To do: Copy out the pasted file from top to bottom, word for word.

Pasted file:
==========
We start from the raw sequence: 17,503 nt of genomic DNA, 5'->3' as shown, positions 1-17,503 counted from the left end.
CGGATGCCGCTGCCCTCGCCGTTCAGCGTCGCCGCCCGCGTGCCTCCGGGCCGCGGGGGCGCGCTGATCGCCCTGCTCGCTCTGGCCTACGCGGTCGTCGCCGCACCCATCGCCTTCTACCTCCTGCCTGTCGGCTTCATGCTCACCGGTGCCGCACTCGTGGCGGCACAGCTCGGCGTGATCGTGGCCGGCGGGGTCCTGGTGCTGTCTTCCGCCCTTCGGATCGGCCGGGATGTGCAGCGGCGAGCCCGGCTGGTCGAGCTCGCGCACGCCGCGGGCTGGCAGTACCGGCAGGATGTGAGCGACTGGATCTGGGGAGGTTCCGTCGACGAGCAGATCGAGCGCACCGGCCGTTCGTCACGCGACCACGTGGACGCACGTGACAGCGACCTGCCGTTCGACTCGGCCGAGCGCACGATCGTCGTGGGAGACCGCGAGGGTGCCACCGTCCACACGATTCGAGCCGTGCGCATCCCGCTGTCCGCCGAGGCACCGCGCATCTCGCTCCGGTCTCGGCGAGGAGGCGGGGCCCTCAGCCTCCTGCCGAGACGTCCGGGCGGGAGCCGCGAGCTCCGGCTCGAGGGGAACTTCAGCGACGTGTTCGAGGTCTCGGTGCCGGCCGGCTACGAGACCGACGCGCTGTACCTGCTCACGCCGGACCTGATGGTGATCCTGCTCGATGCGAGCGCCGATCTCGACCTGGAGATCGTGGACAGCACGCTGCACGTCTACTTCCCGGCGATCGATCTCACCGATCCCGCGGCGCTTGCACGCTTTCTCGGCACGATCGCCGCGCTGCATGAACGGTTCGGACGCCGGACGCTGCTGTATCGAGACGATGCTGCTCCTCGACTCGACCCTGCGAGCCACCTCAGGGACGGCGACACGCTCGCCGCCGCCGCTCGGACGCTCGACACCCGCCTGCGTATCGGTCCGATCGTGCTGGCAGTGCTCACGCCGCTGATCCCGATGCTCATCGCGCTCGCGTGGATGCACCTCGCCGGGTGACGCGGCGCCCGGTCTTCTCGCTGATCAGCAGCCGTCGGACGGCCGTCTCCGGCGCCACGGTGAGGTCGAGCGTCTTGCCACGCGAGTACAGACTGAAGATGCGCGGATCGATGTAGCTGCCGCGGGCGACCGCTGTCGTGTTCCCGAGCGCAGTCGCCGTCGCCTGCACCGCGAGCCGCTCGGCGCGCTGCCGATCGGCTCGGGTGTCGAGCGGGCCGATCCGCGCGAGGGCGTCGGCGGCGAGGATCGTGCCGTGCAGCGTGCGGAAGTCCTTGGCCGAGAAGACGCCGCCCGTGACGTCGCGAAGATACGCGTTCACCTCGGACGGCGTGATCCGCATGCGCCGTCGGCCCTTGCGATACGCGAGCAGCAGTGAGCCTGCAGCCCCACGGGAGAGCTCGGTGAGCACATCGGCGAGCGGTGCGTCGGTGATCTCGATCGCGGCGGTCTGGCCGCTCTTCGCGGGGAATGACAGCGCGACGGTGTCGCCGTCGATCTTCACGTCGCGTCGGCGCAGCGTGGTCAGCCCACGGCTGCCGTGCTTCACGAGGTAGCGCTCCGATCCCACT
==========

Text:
We start from the raw sequence: 17,503 nt of genomic DNA, 5'->3' as shown, positions 1-17,503 counted from the left end.
CGGATGCCGCTGCCCTCGCCGTTCAGCGTCGCCGCCCGCGTGCCTCCGGGCCGCGGGGGCGCGCTGATCGCCCTGCTCGCTCTGGCCTACGCGGTCGTCGCCGCACCCATCGCCTTCTACCTCCTGCCTGTCGGCTTCATGCTCACCGGTGCCGCACTCGTGGCGGCACAGCTCGGCGTGATCGTGGCCGGCGGGGTCCTGGTGCTGTCTTCCGCCCTTCGGATCGGCCGGGATGTGCAGCGGCGAGCCCGGCTGGTCGAGCTCGCGCACGCCGCGGGCTGGCAGTACCGGCAGGATGTGAGCGACTGGATCTGGGGAGGTTCCGTCGACGAGCAGATCGAGCGCACCGGCCGTTCGTCACGCGACCACGTGGACGCACGTGACAGCGACCTGCCGTTCGACTCGGCCGAGCGCACGATCGTCGTGGGAGACCGCGAGGGTGCCACCGTCCACACGATTCGAGCCGTGCGCATCCCGCTGTCCGCCGAGGCACCGCGCATCTCGCTCCGGTCTCGGCGAGGAGGCGGGGCCCTCAGCCTCCTGCCGAGACGTCCGGGCGGGAGCCGCGAGCTCCGGCTCGAGGGGAACTTCAGCGACGTGTTCGAGGTCTCGGTGCCGGCCGGCTACGAGACCGACGCGCTGTACCTGCTCACGCCGGACCTGATGGTGATCCTGCTCGATGCGAGCGCCGATCTCGACCTGGAGATCGTGGACAGCACGCTGCACGTCTACTTCCCGGCGATCGATCTCACCGATCCCGCGGCGCTTGCACGCTTTCTCGGCACGATCGCCGCGCTGCATGAACGGTTCGGACGCCGGACGCTGCTGTATCGAGACGATGCTGCTCCTCGACTCGACCCTGCGAGCCACCTCAGGGACGGCGACACGCTCGCCGCCGCCGCTCGGACGCTCGACACCCGCCTGCGTATCGGTCCGATCGTGCTGGCAGTGCTCACGCCGCTGATCCCGATGCTCATCGCGCTCGCGTGGATGCACCTCGCCGGGTGACGCGGCGCCCGGTCTTCTCGCTGATCAGCAGCCGTCGGACGGCCGTCTCCGGCGCCACGGTGAGGTCGAGCGTCTTGCCACGCGAGTACAGACTGAAGATGCGCGGATCGATGTAGCTGCCGCGGGCGACCGCTGTCGTGTTCCCGAGCGCAGTCGCCGTCGCCTGCACCGCGAGCCGCTCGGCGCGCTGCCGATCGGCTCGGGTGTCGAGCGGGCCGATCCGCGCGAGGGCGTCGGCGGCGAGGATCGTGCCGTGCAGCGTGCGGAAGTCCTTGGCCGAGAAGACGCCGCCCGTGACGTCGCGAAGATACGCGTTCACCTCGGACGGCGTGATCCGCATGCGCCGTCGGCCCTTGCGATACGCGAGCAGCAGTGAGCCTGCAGCCCCACGGGAGAGCTCGGTGAGCACATCGGCGAGCGGTGCGTCGGTGATCTCGATCGCGGCGGTCTGGCCGCTCTTCGCGGGGAATGACAGCGCGACGGTGTCGCCGTCGATCTTCACGTCGCGTCGGCGCAGCGTGGTCAGCCCACGGCTGCCGTGCTTCACGAGGTAGCGCTCCGATCCCACT